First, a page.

his way) and took it out of the
area.
Please understand that we have
never before been treated with
such rudeness. Badge No. 115
conducted the'entire conversation
in loud, offensive tones. We don't
know what personal problems he
may have had which prompted
him to act in this manner, but we
both very much resent his taking
his frustrations out on us simply
because we were on a motorcycle.
Perhaps he had some good reason
for not allowing us to park-inthat
particular place. If so, he need
only have explained in civil tones
and we would have gladly moved.
We have, however, reached the
conclusion that there was no good
reason, save this officer's own
prejudice. We observed no signs
posted prohibiting motorcycles,
nor any signs posting theeareaas
private parking. Cars were allow-
ed to park there, both before and
after we were so rudely turned
away, and the presence of our
friends indicates that this was
not a restricted parking area. We
were simply not allowed to park
there because we were on a mo-
torcycle. This is discrimination,
pure and simple. Our vehicle is
fully licensed.
However, let us suppose that
this was a restricted parking area,
though not posted, and our
friends were mistakenly allowed
to park there. It seems to us that
anyone being turned away, no
matter what his mode of trans-
portation, would at least deserve
to know why he was being turned
away, and to be told why in a
courteous and civilized manner.
The type of invective we were
forced to undergo is not only
comletely unnecessary, but when
coming from a policeman is
doubly shocking. It is indeed a
sad situation when an officer of
the law can use his position to
harass and humiliate citizens. Is

this what our taxes are being
used for? We have heard in the
past of certain strong-arm tactics
used by the Ann Arbor Police
Department, but we have ignored
these reports thinking they were
greatly exaggerated. Most police
officers with whom we have come
in contact here have been pleas-
ant and polite. It is regrettable
that the actions of a few, like
Badge No. 115, are often those
which impress people the most.
because it must surely make the
job of dealing with the public
much more difficult for those who
conscientiously use the courteouse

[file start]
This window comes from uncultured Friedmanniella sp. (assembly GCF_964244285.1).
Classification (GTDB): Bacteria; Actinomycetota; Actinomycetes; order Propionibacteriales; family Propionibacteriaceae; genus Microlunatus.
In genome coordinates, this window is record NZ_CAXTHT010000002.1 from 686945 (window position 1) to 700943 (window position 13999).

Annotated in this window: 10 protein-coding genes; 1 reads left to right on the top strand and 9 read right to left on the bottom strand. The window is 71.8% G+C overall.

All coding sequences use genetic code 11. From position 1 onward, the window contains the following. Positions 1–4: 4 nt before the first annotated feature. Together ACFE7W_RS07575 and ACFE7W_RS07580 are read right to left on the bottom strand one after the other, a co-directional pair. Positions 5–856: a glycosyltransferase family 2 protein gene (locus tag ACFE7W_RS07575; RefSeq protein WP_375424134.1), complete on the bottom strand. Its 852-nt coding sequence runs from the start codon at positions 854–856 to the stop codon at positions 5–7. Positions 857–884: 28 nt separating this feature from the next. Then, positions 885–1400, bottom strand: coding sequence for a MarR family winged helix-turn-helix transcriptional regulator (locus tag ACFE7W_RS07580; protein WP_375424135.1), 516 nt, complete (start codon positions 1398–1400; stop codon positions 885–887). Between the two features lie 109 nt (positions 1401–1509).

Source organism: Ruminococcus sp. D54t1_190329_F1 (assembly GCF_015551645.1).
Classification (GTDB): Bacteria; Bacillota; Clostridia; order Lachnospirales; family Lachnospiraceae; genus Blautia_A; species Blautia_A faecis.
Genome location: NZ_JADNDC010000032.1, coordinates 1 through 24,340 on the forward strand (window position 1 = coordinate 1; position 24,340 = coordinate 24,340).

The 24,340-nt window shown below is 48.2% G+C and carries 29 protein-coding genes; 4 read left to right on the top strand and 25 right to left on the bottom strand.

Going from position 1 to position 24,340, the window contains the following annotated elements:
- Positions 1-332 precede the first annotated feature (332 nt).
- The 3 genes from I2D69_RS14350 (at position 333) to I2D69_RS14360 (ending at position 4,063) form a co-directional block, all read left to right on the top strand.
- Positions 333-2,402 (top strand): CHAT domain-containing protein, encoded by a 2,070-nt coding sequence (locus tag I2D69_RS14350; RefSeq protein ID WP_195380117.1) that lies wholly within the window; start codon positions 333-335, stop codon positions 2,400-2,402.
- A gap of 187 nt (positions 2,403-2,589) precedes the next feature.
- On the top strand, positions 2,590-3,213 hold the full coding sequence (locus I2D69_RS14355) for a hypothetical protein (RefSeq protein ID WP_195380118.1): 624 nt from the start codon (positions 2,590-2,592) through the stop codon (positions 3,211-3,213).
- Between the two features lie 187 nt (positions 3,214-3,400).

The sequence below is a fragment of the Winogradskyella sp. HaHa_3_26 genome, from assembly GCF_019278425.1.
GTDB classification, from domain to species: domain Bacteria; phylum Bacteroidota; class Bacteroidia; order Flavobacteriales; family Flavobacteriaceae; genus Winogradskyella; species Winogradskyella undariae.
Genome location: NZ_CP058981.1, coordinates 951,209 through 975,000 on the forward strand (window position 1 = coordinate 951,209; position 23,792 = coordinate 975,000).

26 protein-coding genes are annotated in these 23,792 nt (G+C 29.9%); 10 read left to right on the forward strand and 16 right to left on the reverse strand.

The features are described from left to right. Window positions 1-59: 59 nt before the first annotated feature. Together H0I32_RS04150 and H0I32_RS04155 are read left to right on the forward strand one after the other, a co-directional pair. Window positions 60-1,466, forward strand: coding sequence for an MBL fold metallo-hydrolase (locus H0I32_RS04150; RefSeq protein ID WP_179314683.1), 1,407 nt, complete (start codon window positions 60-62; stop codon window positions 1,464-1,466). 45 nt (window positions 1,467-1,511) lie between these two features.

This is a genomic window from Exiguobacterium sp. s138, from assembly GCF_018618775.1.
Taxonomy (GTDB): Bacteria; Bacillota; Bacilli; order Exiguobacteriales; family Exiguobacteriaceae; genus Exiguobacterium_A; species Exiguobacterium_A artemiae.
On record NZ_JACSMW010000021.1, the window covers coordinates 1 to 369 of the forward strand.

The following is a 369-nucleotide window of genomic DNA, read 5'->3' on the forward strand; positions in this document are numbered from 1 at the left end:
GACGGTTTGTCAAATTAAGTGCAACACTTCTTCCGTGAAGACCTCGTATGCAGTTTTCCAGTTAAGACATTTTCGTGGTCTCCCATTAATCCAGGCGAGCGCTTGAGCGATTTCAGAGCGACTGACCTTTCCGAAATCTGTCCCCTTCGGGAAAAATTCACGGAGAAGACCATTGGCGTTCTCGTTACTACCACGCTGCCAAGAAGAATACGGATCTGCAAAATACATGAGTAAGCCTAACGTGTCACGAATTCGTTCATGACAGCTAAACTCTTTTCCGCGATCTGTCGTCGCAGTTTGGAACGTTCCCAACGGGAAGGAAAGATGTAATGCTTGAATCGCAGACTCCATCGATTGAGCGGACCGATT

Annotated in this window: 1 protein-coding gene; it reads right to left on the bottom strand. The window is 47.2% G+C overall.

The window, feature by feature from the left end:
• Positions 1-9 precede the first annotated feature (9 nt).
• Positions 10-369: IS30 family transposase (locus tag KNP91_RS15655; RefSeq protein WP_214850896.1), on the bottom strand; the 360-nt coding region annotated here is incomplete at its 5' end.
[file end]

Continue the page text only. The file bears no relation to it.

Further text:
approach.
We are willing to accept the
fact that .there are motorcyclists
who travel in gangs rnd cause
trouble. We don't like it any bet-
ter than you do. We know there
are motorcyclists who tear up
towns and smoke marijuana and
conduct love-ins, because we read
about them in. the paper, just like
you do. But we also know there
are people who drive cars for
transportation or bowl for recrea-
tion who do these same things.
Their mode of transportation is
completely irrelevant. It may sur-
prise you that of all the motor-
cyclists we have met while own-
ing a bike ourselves, we don't
know one who engages in those
activities-or even so much as
paints a symbol on his leather
jacket. Those hard-riding ruffians
are publicized to the extent that
they appear to be much more.
numerous than they are. In ac-
tuality they represent only a tiny
percentage of the nation's motor-
cyclists. The great majority of us
are peaceful, law-abiding citizens.
IF MEMBERS of the Ann Ar-
bor Police Department cannot
recognize this fact, then perhaps
it should be brought to their at-
tention in their basic training
courses. And if particular police-
men have been allowed to go
through life without learning the
basic rules of courtesy and civil-
ity, at least to the extent that
they can overcome their preju-
dices when dealing with the pub-
lic in an official capacity, then
they should be dismissed - for
their attitudes and actions reflect
poorly on the Police Department